when we are conscious that emolument is not our aim. We may be ready to say to the man who would offer us such a compensation, "Thy money perish with thee;" and yet we may preach ourselves.

When God bestows upon any individual a mind of more than ordinary compass, whose piercing glance penetrates, with almost infinite ease, the mighty difficulties which obscure the subject of investigation to the apprehension of common intellect, within whose ample range are collected the vast treasures of the mental world,—in whose gigantic grasp, as in that of a Horsley, the mightiest subjects seem but as the playthings of infancy ;-and when to these are added a facility of expression and a happiness of gesture, which constitute the orator, so that, as another Apollos, he is an eloquent man, and mighty in the Scriptures,-he may find, in the applause of listening multitudes, the gratification which thousands and tens of thousands of gold and silver could not bestow. Standing on the pinnacle of popularity, he is in danger, even though he understand the gospel, of concealing behind the preacher, the glorious object of his ministry, or of bringing Him forward only as it may serve to fix the eyes of the astonished multitude with greater ecstasy on himself. This is so to brandish the pole, as to render the brasen serpent almost invisible; or so to charm the ears with the sound of the silver trumpets, as that the people forget the blessings of the Jubilee they are intended to proclaim. Such talents are a blessing: but, when thus perverted, it is the blessing turned into a curse. Such a man preaches himself, not Christ Jesus the Lord.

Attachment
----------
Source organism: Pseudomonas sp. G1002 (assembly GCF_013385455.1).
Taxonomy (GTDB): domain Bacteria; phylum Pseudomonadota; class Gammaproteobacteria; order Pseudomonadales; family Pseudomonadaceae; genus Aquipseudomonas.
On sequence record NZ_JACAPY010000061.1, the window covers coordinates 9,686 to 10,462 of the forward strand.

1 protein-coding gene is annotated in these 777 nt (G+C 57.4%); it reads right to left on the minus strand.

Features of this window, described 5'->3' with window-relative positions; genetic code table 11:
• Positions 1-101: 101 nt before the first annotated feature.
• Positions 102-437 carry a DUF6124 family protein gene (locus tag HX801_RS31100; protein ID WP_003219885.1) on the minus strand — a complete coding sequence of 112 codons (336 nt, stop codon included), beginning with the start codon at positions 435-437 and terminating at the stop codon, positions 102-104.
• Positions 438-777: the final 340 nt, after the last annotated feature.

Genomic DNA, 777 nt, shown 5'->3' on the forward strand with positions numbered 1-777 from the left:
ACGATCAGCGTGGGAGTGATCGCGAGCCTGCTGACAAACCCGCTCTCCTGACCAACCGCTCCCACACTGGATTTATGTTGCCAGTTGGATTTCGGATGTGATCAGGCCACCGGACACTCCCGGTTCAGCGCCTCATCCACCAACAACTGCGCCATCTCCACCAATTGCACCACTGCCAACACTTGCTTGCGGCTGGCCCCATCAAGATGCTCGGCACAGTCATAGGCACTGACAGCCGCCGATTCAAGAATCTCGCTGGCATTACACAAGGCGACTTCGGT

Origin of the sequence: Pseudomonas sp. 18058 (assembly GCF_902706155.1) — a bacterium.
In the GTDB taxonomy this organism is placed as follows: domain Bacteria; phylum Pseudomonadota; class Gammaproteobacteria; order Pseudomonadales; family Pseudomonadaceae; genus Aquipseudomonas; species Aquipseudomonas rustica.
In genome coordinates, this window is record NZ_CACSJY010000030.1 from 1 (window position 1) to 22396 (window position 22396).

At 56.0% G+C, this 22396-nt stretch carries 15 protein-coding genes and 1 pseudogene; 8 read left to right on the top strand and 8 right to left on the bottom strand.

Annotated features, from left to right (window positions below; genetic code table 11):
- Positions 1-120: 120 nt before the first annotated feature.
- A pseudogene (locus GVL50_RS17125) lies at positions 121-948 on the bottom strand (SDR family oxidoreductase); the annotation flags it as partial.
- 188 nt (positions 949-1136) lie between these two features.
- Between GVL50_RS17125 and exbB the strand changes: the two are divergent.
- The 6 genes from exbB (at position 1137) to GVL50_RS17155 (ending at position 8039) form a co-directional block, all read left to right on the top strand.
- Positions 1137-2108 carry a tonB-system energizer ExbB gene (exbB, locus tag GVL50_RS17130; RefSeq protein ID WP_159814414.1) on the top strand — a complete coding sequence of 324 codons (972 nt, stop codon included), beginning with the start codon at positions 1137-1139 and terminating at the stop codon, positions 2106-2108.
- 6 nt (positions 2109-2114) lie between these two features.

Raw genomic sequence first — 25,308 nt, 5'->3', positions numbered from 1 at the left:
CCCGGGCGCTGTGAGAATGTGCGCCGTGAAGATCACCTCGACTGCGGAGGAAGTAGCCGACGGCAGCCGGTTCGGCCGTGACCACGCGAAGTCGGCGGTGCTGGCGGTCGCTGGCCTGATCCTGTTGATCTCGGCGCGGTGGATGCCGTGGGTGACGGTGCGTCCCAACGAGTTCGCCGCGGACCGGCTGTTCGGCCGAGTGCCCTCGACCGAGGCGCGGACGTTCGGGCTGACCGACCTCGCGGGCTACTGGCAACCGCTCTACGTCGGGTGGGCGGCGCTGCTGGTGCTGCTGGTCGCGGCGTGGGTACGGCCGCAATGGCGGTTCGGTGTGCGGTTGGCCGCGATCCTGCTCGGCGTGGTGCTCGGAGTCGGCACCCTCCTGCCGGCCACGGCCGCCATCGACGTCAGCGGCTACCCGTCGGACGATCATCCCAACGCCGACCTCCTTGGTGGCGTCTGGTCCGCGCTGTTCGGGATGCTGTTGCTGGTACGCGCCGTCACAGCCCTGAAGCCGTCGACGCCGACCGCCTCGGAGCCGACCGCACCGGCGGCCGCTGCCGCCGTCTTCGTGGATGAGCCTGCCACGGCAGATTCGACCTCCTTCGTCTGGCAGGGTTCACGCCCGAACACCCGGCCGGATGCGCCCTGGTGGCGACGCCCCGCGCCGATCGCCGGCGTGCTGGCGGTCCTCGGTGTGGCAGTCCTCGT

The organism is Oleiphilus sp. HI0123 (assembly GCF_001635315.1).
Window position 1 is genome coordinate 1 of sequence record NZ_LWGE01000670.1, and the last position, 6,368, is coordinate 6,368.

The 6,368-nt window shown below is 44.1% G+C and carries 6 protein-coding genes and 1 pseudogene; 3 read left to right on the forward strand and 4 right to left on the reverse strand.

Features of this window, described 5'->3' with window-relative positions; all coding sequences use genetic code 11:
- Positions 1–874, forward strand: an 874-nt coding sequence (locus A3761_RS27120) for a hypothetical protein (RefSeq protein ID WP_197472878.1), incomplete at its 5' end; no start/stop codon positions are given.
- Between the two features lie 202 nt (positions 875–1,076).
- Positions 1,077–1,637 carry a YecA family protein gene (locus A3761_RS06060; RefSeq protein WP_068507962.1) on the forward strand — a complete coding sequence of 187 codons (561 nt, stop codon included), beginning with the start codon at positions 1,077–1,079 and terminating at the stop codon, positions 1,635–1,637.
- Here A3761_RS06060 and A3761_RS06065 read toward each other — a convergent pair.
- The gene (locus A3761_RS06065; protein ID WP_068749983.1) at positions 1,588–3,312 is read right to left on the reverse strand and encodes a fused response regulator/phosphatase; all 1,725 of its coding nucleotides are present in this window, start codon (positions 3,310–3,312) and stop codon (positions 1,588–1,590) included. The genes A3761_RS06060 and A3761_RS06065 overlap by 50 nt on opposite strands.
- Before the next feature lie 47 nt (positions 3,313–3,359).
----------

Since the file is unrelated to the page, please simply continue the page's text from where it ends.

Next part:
Men preach themselves when the object is merely to maintain and defend some particular system, regardless of the glory of Christ and the salvation of souls. The flaming zeal of bigotry often scatters its unhallowed fires where the lambent flame of holy love has never been enkindled: but, while it throws a dim and uncertain light over the traveller's path, it leaves him to wander; or, like the deceitful meteor, allures him into devious ways, on which the sure and radiant light of pure and heavenly truth never shines. Such a spirit is almost inseparable from exclusive establishments, and is engendered by the odium consequently cast upon the proscribed sects. But, alas! it is a native plant, and finds in every bosom a soil congenial to its nature, and favourable to its most luxuriant growth.

With too many, some human system, some creed at best of doubtful authority, is made the text-book by which the sacred volume itself must be explained. But surely, my brethren, if, having adopted a creed, I am determined to promulgate and defend

it without regard to, or even at the expense of, Divine truth, I fall most evidently under the censure implied in our text. Such a practice resembles that of taking the feeblest taper to examine the splendour of the sun: and is far more stupid than bringing the puerile themes of the veriest novitiate in science, by which to try the received and established systems of Newton or of Locke.